Forget the price of the grinder (don't let price cloud the debate). No matter what it costs, thus far, it performs brilliantly.

jerry

IMAWriter
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#46: Post by IMAWriter »

ddr wrote:Thanks for posting this Jim, and thanks for your hospitality. I was very glad to have my belief that the Vario is a great espresso grinder confirmed with blind testing.

Rob, I know you are waiting to hear about the Vario used for French Press; sorry, we were too wiped out after the 24 shots to do any more ;) I left the Vario with Jim for more testing as my press is packed up in a box and I will be out of town for a bit.
What!!!??? Wiped out after only 24 shots?
Pansy :lol:
Any new purchase brings with it some angst, occasionally buyers remorse, and in my case PANIC.
I pleased that you will not carry that burden into that long night.
I'm betting that Jim has long since become immune to copious amounts of espresso. This was a walk in the park for him. In defense of all equipment, it has been, and always will be the creature in front of the PF that most often makes or breaks the result. (I didn't make that up, but wish I had)
I will be taking as good look at the Vario in Atlanta while at the SCAA. Drinking as many shots as I can hold, as well.
Rob
LMWDP #187
www.robertjason.com

IMAWriter
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#47: Post by IMAWriter »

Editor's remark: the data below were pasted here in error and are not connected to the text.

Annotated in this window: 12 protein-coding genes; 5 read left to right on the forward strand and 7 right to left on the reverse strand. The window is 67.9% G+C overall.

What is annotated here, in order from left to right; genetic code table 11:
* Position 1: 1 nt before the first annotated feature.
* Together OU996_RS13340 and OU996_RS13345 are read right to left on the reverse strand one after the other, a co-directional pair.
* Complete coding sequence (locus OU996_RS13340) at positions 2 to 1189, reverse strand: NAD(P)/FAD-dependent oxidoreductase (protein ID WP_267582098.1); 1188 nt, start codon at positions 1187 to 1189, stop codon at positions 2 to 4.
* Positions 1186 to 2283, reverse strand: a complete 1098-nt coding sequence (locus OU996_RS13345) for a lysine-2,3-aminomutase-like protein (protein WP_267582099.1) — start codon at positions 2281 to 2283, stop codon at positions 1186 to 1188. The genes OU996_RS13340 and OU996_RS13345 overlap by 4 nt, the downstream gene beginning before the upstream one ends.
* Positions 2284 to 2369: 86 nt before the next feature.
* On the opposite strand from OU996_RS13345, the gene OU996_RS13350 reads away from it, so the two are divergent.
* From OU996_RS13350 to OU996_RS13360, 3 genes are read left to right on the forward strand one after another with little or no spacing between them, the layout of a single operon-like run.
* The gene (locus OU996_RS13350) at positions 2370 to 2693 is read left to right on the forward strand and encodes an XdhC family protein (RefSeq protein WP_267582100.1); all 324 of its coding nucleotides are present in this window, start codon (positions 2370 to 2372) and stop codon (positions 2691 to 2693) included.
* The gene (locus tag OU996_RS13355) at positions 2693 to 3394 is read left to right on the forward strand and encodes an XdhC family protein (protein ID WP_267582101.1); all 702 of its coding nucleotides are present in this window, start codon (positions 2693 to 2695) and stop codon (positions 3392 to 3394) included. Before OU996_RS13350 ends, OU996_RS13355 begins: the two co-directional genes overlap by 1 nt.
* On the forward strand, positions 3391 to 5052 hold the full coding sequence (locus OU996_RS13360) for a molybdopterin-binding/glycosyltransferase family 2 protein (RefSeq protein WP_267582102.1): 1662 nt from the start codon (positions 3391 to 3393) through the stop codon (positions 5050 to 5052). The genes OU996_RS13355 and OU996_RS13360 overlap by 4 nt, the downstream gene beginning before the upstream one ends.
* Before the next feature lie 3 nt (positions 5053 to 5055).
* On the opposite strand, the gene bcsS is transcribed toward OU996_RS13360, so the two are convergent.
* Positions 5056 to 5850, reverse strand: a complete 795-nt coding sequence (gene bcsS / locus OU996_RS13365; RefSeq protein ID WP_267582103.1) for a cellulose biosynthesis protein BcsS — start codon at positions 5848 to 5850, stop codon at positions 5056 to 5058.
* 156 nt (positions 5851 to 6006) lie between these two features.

tinseljim wrote:It's interesting to hear that taste-wise there isn't much in it between good quality grinders wrt FP/drip. Would a possible test be to find the sweet spot for the Vario FP and then find the sweet spot for the SJ FP and compare them?
FWIW, I've owned two cherry SJ. and my Maestro did every bit as good a job at coarser setting. I'll bet mainly due to the fact that the Mazzer SJ was MEANT to be an espresso grinder, not the Maestro.
Rob
LMWDP #187
www.robertjason.com

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shadowfax (original poster)

#48: Post by shadowfax (original poster) »

Well, those of you who think Jim Schulman is crazy might need to throw a few more tasters into the bunch with him. This weekend, longtime CGer and HBer Jon Rosenthal invited Houston coffee folks to an old-fashioned grinder shoot-out. Jon provided 3 grinders--an older-model Mahlkönig K30, a Macap M7K, and a Super Jolly. I brought the Baratza Vario review unit, and Bill Giffen of Hopson Coffee provided the beans and a GS3 as the test machine. Since there's only so much coffee one can drink in an afternoon, we had a "final 4" style shoot-out, where it went (winner (winner A B) (winner C D)).

You can read all about the details of the test in Jon's write-up on CoffeeGeek. In short, the M7K smashed the K30 in a single round (luck?). Of course, it was just one round--we didn't really end up testing the K30 yesterday. In the second round, the Super Jolly and the Vario went neck and neck. 2 shots in a row where the shots were virtually identical. I know I refrained from picking a preference on at least one of the sets; both were very close. We advanced the Vario in the interest of giving it good testing.